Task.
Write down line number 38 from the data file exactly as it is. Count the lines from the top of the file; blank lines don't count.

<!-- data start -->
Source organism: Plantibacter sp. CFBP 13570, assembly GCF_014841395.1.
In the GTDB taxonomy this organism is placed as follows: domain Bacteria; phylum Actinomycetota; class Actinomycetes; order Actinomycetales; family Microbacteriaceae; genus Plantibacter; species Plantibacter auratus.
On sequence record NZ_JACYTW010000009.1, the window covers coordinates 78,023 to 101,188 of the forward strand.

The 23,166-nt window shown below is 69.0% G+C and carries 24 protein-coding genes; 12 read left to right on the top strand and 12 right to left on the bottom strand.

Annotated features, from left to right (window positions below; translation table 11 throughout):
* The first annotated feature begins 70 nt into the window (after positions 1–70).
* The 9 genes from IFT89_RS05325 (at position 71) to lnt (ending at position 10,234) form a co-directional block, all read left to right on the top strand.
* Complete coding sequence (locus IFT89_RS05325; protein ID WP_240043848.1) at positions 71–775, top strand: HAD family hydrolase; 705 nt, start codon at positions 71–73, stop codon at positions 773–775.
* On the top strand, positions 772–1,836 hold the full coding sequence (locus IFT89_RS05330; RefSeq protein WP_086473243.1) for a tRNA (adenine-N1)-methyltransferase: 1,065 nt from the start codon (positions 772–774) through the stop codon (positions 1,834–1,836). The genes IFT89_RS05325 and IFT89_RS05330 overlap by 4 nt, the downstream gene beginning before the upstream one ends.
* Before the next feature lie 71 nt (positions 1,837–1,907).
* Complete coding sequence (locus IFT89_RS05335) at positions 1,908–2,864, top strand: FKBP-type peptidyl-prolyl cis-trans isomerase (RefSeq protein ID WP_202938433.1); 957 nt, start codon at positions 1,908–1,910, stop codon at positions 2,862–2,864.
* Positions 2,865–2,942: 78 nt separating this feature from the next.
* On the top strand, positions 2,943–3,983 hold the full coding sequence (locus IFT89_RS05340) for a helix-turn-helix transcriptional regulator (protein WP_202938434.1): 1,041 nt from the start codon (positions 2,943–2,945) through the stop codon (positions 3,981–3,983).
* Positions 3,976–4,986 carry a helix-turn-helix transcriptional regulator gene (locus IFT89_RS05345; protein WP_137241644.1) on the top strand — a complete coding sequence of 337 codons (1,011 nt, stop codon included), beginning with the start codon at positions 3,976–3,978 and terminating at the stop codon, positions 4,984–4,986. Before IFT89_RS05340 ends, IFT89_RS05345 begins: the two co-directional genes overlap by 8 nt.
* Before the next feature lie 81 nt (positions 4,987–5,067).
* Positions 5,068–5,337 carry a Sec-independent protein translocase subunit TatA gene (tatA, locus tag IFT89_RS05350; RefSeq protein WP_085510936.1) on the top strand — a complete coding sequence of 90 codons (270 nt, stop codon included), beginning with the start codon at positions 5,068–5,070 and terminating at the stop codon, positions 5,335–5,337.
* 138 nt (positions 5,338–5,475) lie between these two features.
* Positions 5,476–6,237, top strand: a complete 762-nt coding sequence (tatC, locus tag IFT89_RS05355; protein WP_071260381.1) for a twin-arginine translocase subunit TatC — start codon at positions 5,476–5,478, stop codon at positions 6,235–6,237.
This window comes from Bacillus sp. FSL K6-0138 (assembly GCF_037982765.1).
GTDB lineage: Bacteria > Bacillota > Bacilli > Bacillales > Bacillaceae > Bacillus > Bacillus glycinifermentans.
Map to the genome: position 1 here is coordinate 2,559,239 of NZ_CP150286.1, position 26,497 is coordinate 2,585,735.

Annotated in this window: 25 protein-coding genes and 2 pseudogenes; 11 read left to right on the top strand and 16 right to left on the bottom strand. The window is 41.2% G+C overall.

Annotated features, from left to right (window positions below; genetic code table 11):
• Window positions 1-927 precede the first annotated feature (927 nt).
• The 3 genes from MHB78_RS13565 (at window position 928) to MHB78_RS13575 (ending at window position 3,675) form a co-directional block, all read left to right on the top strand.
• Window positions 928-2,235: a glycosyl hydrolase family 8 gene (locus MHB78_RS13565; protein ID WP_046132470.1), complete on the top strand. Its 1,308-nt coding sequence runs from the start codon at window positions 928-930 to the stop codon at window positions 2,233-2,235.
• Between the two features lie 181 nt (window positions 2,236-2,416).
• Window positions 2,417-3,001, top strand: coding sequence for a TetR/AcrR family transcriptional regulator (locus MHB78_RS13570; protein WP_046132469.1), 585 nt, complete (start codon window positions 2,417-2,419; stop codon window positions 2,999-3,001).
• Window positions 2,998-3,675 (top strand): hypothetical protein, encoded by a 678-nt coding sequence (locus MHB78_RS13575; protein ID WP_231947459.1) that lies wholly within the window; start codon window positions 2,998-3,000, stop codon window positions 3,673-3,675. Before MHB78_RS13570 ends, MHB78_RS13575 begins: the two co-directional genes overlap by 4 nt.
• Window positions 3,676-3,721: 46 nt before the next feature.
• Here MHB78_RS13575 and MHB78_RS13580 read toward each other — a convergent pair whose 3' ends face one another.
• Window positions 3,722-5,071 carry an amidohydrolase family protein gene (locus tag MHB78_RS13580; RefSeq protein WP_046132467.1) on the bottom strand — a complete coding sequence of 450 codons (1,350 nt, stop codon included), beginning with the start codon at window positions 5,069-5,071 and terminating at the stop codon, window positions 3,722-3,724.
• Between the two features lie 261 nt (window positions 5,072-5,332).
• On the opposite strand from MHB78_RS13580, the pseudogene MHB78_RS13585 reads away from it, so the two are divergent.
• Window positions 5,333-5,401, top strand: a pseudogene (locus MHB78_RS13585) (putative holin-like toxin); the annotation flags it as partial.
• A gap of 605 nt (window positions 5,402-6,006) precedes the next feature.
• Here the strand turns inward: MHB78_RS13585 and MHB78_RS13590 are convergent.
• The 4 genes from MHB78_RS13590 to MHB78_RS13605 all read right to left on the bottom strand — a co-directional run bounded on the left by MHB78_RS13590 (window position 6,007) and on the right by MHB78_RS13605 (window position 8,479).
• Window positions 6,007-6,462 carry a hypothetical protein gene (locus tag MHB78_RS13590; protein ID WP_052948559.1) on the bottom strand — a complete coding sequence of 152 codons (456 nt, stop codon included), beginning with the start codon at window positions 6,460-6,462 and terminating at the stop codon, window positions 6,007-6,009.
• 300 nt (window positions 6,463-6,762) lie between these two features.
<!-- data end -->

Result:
• The 4 genes from MHB78_RS13590 to MHB78_RS13605 all read right to left on the bottom strand — a co-directional run bounded on the left by MHB78_RS13590 (window position 6,007) and on the right by MHB78_RS13605 (window position 8,479).